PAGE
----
Archive for December 16th, 2014


by Sam Juliano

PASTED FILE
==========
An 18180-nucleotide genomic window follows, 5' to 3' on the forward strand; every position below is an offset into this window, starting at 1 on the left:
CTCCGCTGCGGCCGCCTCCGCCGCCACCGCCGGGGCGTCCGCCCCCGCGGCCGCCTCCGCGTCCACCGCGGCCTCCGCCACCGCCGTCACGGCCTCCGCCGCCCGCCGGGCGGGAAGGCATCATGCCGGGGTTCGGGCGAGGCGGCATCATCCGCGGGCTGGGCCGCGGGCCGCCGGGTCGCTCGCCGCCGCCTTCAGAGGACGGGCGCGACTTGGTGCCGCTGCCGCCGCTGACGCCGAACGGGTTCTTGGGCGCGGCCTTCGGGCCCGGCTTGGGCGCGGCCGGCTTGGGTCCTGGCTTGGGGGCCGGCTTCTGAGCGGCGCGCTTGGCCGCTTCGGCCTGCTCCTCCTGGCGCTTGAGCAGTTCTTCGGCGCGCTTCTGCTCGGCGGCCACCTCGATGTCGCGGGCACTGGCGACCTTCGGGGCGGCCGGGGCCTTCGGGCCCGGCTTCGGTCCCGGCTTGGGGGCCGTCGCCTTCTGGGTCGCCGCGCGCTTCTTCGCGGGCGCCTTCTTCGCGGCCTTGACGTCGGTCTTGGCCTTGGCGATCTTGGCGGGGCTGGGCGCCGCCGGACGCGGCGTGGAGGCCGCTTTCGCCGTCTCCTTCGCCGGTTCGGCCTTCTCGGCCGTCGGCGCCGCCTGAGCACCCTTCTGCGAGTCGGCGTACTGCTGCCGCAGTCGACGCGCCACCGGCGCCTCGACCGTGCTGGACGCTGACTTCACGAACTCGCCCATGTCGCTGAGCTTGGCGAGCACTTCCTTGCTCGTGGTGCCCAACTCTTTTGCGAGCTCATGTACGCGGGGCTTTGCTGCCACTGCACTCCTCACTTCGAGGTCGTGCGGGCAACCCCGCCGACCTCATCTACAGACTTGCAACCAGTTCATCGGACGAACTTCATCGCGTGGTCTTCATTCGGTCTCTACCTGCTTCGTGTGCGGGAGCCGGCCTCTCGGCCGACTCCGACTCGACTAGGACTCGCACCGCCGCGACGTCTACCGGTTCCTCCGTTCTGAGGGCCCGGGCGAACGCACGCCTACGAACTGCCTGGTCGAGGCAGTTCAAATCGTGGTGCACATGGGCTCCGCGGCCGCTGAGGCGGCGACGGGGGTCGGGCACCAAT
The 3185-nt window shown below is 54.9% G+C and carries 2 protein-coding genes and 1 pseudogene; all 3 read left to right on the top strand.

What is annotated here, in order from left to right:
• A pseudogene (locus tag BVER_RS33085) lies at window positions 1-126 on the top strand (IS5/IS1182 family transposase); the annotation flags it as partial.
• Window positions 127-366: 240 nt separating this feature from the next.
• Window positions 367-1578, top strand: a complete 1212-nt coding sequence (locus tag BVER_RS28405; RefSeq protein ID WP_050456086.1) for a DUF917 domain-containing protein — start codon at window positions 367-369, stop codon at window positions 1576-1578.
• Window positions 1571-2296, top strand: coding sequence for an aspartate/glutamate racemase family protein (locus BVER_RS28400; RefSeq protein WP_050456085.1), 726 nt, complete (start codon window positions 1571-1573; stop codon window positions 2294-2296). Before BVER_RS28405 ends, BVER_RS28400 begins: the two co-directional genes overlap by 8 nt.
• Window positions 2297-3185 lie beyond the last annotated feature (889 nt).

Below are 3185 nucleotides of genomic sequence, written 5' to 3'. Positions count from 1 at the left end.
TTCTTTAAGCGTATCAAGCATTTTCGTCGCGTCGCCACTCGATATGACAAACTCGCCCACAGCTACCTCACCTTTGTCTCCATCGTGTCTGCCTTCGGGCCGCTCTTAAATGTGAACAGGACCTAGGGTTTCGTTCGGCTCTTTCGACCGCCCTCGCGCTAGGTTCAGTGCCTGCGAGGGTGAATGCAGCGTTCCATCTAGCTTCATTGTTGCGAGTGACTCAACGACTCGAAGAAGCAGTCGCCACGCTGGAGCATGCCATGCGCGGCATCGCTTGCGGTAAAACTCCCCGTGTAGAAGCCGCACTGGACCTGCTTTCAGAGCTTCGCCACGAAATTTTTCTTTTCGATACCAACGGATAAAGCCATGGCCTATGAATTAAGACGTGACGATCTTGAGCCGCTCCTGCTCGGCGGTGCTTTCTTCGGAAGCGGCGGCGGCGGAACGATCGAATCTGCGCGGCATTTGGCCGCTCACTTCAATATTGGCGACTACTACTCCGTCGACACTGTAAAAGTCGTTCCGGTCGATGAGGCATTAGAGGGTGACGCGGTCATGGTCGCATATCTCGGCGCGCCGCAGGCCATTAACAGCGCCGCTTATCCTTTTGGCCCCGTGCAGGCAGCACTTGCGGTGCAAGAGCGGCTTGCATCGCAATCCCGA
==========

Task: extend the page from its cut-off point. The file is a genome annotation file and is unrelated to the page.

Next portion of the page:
One can almost picture the author of Bad Bye, Good Bye, the renowned Deborah Underwood, sitting down at a writer and illustrator’s brainstorming session with artist Jonathan Bean trying to get visual transcription from the sparest expression of prose imaginable.  Yet the cards are stacked when you have Underwood setting the rules, as she is rightly known in the trade as just about the most effective minimalist – one who says everything with just a few words.  With barely over fifty-five words, the author has projected a depth of emotion more palpable than many Newbery level books that run hundreds of pages.  Word economy in any form is the most difficult of obstacles to overcome, as it requires a concise and narrowing approach that for all intents and purposes in this book must define a psychological state of mind, and the parade of images that describe a significant life event.  The depth of emotion to be found in Bad Bye, Good Bye is so extraordinarily realized, that even some mock Newbery groups have counted it among the best of the year.  Fifty-seven words that color a lifetime event -one of upheaval, relocation and adaptation achieve a kind of literary perfection -a rarity by any standards, and allow her artist colleague to flesh out these acute applications and bring in a personal measure of interpretation. (more…)

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